30m: This is the retry interval for this zone. If the secondary cannot connect to the primary when the refresh period is up, it will wait this amount of time and retry to poll the primary.
3w: This is the
expiry period. If a secondary name server has not been able to contact the primary for this amount of time, it no longer returns responses as an authoritative source for this zone.
1h: This is the amount of time that the name server will cache a name error if it cannot find the requested name in this file.
The “A” record is used to map a host to an IPv4 IP address, while “AAAA” records are used to map a host to an IPv6 address.
host IN A IPv4_address
So since our SOA record called out a primary server at “ns1.domain.com”, we would have to map this to an address to an IP address since “ns1.domain.com” is within the “domain.com” zone that this file is defining.
The record could look something like this:
ns1 IN A 126.96.36.199
Notice that we don’t have to give the full name. We can just give the host, without the FQDN and the DNS server will fill in the rest with the $ORIGIN value. However, we could just as easily use the entire FQDN if we feel like being semantic:
ns1.domain.com. IN A 188.8.131.52
In most cases, this is where you’ll define your web server as “www”:
www IN A 184.108.40.206
We should also tell where the base domain resolves to. We can do this like this:
domain.com. IN A 220.127.116.11
We could have used the “@” to refer to the base domain instead:
@ IN A 18.104.22.168
We also have the option of resolving anything that under this domain that is not defined explicitly to this server too. We can do this with the “*” wild card:
* IN A 22.214.171.124
All of these work just as well with AAAA records for IPv6 addresses.
CNAME records define an alias for canonical name for your server (one defined by an A or AAAA record).
For instance, we could have an A name record defining the “server1” host and then use the “www” as an alias for this host:
server1 IN A 126.96.36.199
Be aware that these aliases come with some performance losses because they require an additional query to the server. Most of the time, the same result could be achieved by using additional A or AAAA records.
One case when a CNAME is recommended is to provide an alias for a resource outside of the current zone.
MX records are used to define the mail exchanges that are used for the domain. This helps email messages arrive at your mail server correctly.
Unlike many other record types, mail records generally don’t map a host to something, because they apply to the entire zone. As such, they usually look like this:
IN MX 10 mail.domain.com.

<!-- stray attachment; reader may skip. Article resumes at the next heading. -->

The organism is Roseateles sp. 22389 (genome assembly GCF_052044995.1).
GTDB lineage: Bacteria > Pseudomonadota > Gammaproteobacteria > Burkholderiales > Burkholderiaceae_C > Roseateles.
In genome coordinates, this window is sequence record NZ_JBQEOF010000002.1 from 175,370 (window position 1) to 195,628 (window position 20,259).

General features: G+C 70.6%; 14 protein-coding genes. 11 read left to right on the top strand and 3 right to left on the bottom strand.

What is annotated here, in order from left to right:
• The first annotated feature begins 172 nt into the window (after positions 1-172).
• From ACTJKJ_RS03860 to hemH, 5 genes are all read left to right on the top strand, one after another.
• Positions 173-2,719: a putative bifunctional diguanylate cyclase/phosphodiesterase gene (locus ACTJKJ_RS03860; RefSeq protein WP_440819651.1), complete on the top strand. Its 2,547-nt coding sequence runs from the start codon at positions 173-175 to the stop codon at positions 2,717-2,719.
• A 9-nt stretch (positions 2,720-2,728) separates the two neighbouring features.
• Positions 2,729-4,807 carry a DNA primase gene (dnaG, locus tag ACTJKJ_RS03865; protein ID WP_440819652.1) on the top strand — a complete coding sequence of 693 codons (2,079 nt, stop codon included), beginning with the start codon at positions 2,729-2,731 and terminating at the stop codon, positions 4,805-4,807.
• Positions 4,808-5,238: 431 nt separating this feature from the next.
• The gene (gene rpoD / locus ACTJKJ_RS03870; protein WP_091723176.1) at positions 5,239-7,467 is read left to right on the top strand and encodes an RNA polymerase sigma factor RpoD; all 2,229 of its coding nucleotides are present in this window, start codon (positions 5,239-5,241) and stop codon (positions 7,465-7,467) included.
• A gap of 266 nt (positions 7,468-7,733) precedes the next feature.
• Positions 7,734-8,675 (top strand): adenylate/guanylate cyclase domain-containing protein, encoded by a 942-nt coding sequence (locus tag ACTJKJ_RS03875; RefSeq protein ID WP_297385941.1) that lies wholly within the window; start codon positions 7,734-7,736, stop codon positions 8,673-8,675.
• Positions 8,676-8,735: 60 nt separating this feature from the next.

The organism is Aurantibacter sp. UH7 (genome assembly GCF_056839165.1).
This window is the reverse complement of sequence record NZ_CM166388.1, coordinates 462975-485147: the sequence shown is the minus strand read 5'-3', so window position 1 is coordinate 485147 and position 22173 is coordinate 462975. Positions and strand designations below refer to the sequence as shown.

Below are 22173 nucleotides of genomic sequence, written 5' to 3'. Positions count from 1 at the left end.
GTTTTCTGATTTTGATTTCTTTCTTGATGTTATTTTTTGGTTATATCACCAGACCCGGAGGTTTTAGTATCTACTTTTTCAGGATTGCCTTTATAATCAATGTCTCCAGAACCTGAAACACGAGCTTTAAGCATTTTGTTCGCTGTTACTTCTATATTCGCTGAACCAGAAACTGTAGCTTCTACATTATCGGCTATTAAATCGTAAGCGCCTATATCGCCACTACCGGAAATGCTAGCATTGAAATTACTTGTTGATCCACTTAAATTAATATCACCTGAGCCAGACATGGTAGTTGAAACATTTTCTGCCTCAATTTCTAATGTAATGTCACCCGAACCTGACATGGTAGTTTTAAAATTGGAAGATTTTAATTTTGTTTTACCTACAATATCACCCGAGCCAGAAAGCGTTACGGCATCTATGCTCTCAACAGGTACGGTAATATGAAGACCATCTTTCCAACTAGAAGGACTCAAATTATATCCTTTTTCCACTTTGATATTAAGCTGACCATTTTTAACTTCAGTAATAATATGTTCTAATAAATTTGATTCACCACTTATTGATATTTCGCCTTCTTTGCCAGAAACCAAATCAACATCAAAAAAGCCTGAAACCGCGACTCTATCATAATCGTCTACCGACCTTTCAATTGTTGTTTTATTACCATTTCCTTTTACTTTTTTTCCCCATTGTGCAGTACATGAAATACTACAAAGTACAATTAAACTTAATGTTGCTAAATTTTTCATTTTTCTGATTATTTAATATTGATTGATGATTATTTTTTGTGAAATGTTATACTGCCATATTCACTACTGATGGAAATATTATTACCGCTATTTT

Note that there is no host name at the beginning.
Also note that there is an extra number in there. This is the preference number that helps computers decide which server to send mail to if there are multiple mail servers defined. Lower numbers have a higher priority.
The MX record should generally point to a host defined by an A or AAAA record, and not one defined by a CNAME.
So, let’s say that we have two mail servers. There would have to be records that look something like this:
IN MX 10 mail1.domain.com.
In this example, the “mail1” host is the preferred email exchange server.
We could also write that like this:
IN MX 10 mail1
This record type defines the name servers that are used for this zone.
You may be wondering, “if the zone file resides on the name server, why does it need to reference itself?”. Part of what makes DNS so successful is its multiple levels of caching. One reason for defining name servers within the zone file is that the zone file may be actually being served from a cached copy on another name server. There are other reasons for needing the name servers defined on the name server itself, but we won’t go into that here.
Like the MX records, these are zone-wide parameters, so they do not take hosts either. In general, they look like this:
IN NS ns1.domain.com.
You should have at least two name servers defined in each zone file in order to operate correctly if there is a problem with one server. Most DNS server software considers a zone file to be invalid if there is only a single name server.
As always, include the mapping for the hosts with A or AAAA records:
IN NS ns1.domain.com.
The PTR records are used define a name associated with an IP address. PTR records are the inverse of an A or AAAA record.
CAA records are used to specify which Certificate Authorities (CAs) are allowed to issue SSL/TLS certificates for your domain.